Meniere's Disease

Call for an Appointment 855-855-6484

Duke otologists and neurotologists diagnose and treat Meniere’s disease, a chronic condition of the inner ear that can cause vertigo (dizziness), hearing loss, and tinnitus. Usually only present in one ear, Meniere’s disease (or syndrome) is an excess of normal fluid in the inner ear. While there is no cure, treatment can reduce symptoms and minimize its impact on your quality of life.

Find a Meniere's Disease Doctor
Matching Results
Filter Results
Filter by:
Use My Current Location
Located Near You
Loading Results
Showing of Doctors
Load More View All



Audiologists, who specialize in hearing loss, use different types of tests to learn whether you have hearing loss and, if so, whether it’s caused by problems in the inner ear.

Balance Testing

Duke uses sophisticated technology to help doctors understand the cause and extent of your dizziness.

  • Video/Electronystagmography (VNG/ENG): Small amounts of warm or cool water are poured into your ear canals. Then an audiologist will ask you questions and measure your eye movements.
  • Rotational chair: Assesses the interaction between your eyes and inner ears. In a dark room, you’ll watch patterns of light. At times, your chair will rotate and you’ll be asked to look straight ahead and talk with the test administrator.
  • Vestibular Evoked Myogenic Potential (VEMP): Allows doctors to see how well your ears’ vestibular (balance) nerves are working. You’ll lie back in a chair and listen to sounds through headphones while an audiologists tracks how your neck muscles and eyes react.
  • Video Head Impulse Test (vHIT): You will be asked to wear a head device while an audiologist moves your head and measures how your eyes move in response.

CT and MRI Scans

CT imaging allows ENT doctors to get a detailed look at important bones in and around your ear, while MRI images show the intricacies of softer tissues like nerves, inner ear fluids, and the brain.

Our Locations

Duke Health offers locations throughout the Triangle. Find one near you.


Lifestyle Changes

A diet low in sodium, caffeine, and alcohol may help reduce your Meniere’s symptoms. Quitting smoking may also help.

Vestibular Therapy

Balance exercises can help your brain compensate for your damaged balance mechanism. This special form of physical therapy trains your body to make up for inner ear dysfunction, helps you feel steadier on your feet, and reduces the risk of falling.


Your doctor may prescribe medications to address immediate symptoms or prevent future episodes. These may include diuretics (which reduce fluid retention), motion sickness drugs, and anti-nausea medications.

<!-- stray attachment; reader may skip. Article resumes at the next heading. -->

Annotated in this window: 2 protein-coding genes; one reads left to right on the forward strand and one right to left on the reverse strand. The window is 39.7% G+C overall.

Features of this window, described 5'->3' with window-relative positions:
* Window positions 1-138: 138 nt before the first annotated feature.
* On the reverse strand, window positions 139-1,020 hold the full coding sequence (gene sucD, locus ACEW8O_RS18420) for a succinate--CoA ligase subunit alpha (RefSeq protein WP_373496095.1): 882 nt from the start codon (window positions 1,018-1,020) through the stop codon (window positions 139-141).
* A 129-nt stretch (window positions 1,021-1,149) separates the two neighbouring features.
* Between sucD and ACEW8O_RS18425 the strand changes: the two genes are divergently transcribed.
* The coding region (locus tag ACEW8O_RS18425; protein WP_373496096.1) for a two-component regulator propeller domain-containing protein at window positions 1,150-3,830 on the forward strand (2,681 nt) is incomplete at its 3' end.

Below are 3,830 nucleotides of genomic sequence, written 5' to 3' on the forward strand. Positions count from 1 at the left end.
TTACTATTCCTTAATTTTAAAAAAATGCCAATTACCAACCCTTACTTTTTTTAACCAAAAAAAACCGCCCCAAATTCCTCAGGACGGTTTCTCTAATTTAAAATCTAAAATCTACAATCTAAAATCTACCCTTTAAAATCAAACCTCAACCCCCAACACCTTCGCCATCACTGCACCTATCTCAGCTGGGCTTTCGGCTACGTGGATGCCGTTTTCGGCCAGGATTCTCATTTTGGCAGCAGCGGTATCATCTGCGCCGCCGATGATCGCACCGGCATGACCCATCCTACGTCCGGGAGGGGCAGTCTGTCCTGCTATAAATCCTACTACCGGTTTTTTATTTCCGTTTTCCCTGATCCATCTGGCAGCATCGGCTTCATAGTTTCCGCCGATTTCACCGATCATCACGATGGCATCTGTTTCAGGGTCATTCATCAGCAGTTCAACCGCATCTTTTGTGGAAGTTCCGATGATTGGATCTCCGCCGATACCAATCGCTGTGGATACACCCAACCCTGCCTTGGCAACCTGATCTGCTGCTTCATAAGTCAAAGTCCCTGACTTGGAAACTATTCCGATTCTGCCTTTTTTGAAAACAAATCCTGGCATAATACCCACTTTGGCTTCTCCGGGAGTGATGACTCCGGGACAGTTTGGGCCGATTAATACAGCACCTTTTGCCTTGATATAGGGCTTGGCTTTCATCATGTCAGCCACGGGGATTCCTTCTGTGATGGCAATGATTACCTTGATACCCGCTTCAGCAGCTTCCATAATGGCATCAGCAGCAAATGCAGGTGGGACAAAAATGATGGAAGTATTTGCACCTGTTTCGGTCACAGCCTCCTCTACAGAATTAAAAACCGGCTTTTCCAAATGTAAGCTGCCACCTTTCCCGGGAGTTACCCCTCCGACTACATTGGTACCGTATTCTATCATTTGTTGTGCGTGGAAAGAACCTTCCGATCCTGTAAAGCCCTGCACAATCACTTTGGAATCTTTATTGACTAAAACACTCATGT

Hearing Devices

Implantable hearing devices, such as cochlear implants or bone conduction hearing aids, can help restore hearing.

Inner Ear Perfusions

Direct delivery of medications to the inner ear may help reduce symptoms associated with Meniere’s disease. It could take months before you notice results. The doctor will numb your eardrum before injecting the medication, so pain is minimal. Typically, a series of steroid (dexamethasone) injections is the first option. If that fails, ENT specialists may opt for a series of antibiotic (gentamicin) injections. The goal of this medication is to purposefully disable balance nerves that cause vertigo.

Surgical Treatments

The following are more complex surgeries for Meniere’s disease that require general anesthesia.


Typically reserved for people who already have severe or total hearing loss in the affected ear, this surgery removes the labyrinth (the inner ear balance organ), eliminating the source of dizziness. You’ll likely be able to go home the same day as your surgery, although you may experience dizziness for a few days as your remaining labyrinth compensates to restore balance. Ironically, this takes less time in people who had severe balance loss before surgery. 

Endolymphatic Sac Decompression

This procedure removes the bone located over the endolymphatic sac (a pouch that helps drain fluid from the inner ear), allowing it to function better. Sometimes an opening is made in the sac and a shunt or tube is placed to aid drainage. Altogether, the procedure lasts about an hour and patients typically go home the same day.

Vestibular Neurectomy

Preferred when a person has not had much hearing loss, this procedure requires surgically opening the skull (a craniotomy). Once inside, a surgeon cuts the balance nerve near where it exits the brain, which interrupts the signals that make you feel dizzy. The surgery lasts about two hours. Patients usually spend a few days in the hospital afterward to recover.

Why Choose Duke

Advanced Technology
From testing to surgical techniques, our experts use specialized tools to increase accuracy, boost efficiency, and reduce risk.

Complex Care
Otologists/neurotologists are ENT specialists who complete an additional two years of training to specialize in treating complicated ear disorders and performing intricate ear surgeries. Working together with other specialists as needed -- including otolaryngologists, audiologists, vestibular specialists, neurologists, neurosurgeons, and others -- Duke’s ear experts provide high-quality ear care. 

Consistently Ranked Among the Nation’s Best Hospitals

Duke University Hospital is proud of our team and the exceptional care they provide. They are why we are once again recognized as the best hospital in North Carolina, and nationally ranked in 11 adult and 9 pediatric specialties by U.S. News & World Report for 2023–2024.

This page was medically reviewed on 01/05/2024 by